Being a fan of Beck can be an emotionally exhausting experience. The variety in his style, although arguably one of the most enjoyable parts of surfing through his discography, also renders the interim between releases all the more suspenseful. Learning that his first “album” in four years after Modern Guilt would be released as a physical songbook was beyond frustrating. It reeked of the eye-roll-eliciting publicity stunts that jaded listeners of contemporary music have come to dread, such as the Flaming Lips’ release of a 24-hour track in a human skull or the Wu Tang Clan’s recent announcement that only one copy of their upcoming album will be made available for sale.
But to place Beck into that category, to imply that he places precedence on commercial gimmicks over substance, is to fundamentally mischaracterize Beck. Morning Phase, his most recent album, released on February 21, has drawn considerable comparison to 2002’s Sea Change, notable in its shift to far more stripped-down, emotionally raw musical and lyrical styles. It’s for the most part an apt comparison. Part of the quirky appeal to much of Beck’s discography has been the esoteric but never overly serious quality of his songs, but both Sea Change and now Morning Phase provide gorgeous, effusive breaths of fresh air from that norm. And Morning Phase is in itself an evolution; although its stand-out track, “Blue Moon,” begins with the lamentation “I’m so tired of being alone,” the album overall feels less cloying and saccharine than Sea Change does. Its pathos derives more from the removed but reverent awe the listener feels for the epic, emotional journey Beck lyricizes, rather than from a more pitiable sense of sympathy for the vocalist.
Morning Phase begins with “Cycle,” a short, instrumental track that instills in the listener a tentative feeling before opening up with “Morning,” a slow, crooning piece that with its sleepy pace seems an appropriate soundtrack for the last leg of a long journey. Album highlights include “Heart is a Drum,” with juxtaposition of self-effacing melancholy and musical warmth that is emblematic of the great complexity of the album. The aforementioned “Blue Moon” is more upbeat, with a distinctive banjo twang and beautiful vocal swells that have landed it first place among all tracks released this year in my library’s play-count.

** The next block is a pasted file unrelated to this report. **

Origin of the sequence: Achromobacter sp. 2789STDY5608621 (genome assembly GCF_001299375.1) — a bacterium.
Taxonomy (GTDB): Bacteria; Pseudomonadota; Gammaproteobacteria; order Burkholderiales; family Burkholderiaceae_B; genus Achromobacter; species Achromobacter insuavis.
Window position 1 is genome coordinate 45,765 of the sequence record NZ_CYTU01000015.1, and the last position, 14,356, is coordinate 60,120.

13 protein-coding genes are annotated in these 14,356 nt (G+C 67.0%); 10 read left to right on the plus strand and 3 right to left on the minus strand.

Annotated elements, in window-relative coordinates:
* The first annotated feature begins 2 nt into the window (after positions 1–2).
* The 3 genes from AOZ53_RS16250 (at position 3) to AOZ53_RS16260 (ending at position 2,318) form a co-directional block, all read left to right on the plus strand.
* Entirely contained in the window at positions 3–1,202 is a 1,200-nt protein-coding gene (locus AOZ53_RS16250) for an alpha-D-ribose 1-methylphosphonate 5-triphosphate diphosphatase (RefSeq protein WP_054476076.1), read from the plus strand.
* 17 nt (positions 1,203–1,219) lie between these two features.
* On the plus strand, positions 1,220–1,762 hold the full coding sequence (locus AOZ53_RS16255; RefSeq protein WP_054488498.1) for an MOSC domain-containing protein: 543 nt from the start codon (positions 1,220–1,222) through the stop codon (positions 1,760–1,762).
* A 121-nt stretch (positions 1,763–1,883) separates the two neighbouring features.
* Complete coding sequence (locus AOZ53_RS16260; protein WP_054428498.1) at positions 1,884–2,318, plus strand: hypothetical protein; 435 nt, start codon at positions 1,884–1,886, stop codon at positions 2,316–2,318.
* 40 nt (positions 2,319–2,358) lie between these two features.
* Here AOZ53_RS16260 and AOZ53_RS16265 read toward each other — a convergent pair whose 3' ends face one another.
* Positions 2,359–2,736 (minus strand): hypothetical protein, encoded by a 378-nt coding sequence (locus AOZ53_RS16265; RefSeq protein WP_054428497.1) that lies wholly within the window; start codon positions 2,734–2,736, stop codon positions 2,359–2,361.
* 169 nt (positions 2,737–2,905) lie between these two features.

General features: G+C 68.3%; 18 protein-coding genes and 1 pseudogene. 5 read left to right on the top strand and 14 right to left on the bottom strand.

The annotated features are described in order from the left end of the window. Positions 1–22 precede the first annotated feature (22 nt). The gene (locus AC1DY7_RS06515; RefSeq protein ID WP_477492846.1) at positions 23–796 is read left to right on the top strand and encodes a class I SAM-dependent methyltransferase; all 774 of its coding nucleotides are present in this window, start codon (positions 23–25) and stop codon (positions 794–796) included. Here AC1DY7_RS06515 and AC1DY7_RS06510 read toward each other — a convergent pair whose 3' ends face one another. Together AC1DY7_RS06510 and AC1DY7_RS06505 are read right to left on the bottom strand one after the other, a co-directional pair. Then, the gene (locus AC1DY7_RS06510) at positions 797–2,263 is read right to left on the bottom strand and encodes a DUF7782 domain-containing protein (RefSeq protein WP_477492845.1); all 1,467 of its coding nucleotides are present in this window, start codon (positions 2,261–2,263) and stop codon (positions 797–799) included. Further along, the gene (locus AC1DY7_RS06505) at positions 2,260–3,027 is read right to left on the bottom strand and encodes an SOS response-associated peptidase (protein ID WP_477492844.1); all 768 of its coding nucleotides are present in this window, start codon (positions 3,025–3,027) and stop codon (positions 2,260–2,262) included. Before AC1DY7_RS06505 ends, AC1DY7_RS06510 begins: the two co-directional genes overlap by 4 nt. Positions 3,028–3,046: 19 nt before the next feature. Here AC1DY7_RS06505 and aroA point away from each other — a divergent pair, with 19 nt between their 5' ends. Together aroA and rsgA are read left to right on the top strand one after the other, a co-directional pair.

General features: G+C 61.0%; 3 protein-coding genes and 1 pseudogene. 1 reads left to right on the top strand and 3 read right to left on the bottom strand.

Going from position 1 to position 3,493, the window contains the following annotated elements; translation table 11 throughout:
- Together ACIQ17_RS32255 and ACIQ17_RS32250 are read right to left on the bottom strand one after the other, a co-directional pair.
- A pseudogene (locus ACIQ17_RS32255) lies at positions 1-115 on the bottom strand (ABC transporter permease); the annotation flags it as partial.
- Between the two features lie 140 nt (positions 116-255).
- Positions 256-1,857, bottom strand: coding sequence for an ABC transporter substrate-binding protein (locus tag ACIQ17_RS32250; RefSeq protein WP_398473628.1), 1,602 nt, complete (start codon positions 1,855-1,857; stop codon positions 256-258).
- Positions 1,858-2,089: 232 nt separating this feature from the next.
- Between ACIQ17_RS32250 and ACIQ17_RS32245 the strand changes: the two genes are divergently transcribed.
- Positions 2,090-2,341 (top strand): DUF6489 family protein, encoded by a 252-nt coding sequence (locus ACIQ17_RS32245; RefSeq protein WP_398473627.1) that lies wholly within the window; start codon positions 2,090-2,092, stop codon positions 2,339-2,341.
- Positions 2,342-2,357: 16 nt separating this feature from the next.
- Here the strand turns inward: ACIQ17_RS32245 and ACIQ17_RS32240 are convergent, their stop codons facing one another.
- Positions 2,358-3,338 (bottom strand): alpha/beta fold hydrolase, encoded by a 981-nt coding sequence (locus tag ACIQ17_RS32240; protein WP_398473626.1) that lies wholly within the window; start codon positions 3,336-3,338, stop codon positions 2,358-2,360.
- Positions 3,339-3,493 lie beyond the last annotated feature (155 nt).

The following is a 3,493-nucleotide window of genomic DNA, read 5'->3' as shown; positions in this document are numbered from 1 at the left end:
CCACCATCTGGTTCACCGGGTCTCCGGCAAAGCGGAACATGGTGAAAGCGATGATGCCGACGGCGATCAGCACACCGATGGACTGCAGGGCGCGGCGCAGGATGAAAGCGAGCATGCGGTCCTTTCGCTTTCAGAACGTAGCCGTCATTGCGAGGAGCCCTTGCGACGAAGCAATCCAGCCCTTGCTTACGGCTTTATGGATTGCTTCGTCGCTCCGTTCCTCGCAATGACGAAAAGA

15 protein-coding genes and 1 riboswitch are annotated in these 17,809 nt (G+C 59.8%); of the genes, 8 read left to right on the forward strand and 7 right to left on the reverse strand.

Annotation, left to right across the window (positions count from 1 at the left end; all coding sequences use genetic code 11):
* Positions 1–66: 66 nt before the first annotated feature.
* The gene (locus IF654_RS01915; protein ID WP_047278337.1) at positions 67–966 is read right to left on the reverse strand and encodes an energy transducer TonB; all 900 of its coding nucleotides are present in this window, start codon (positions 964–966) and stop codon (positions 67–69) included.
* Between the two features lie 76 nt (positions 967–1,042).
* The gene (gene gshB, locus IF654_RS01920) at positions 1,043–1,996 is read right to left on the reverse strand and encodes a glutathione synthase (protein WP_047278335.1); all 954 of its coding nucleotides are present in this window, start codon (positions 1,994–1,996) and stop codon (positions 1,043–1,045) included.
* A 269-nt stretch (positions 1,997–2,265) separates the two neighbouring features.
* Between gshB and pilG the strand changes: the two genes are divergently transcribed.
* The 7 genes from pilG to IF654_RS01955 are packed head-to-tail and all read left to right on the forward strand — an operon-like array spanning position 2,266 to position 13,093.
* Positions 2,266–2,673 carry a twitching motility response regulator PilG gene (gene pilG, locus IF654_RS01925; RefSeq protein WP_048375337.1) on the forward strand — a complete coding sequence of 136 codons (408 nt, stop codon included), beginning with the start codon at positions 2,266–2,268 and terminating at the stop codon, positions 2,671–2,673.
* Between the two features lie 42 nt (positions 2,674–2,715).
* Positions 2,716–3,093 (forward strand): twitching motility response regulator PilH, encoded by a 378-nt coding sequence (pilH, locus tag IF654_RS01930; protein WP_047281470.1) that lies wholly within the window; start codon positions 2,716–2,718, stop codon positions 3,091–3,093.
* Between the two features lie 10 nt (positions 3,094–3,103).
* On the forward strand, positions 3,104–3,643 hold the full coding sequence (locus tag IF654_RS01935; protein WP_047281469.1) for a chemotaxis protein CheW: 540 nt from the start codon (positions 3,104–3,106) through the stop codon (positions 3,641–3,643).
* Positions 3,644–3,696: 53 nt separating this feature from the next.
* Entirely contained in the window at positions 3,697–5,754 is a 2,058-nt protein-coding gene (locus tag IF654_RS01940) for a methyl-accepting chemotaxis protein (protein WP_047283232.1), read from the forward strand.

The second half of the album drags on more than the first. It suffers from one of the rare but nagging problems shared with Sea Change: many of the tracks melt together stylistically in a way that leaves them indiscernible from one another. The design seems intentional; “Wave” and “Phase” are both emotive but mildly tedious songs whose chief purpose seems to be segueing their preceding tracks with those following them. For the more patient listener, I’m sure there’s some elusive brilliance about them to which I am deaf, but I’m a more enthusiastic fan of the final three tracks (“Waking Light” in particular), which are considerably more dynamic and distinctive from one another.
Regardless of Beck’s tendency to bounce between radically different musical styles, Morning Phase serves as a welcome return to the sincere, emotional power of Sea Change as well as a clear indication of the growth that Beck has undergone as an artist. Was it worth the nearly six-year wait since Modern Guilt? It’s a hard question to answer. What is clear, however, is that Beck has done a lot of thinking since 2008 – Morning Phase is at once contemplative without being pretentious, emotional without being mopey, insightful without being didactic. It’s a gorgeous album that warrants the praise it’s received. Let’s just hope that we don’t have to wait six more years for his next one.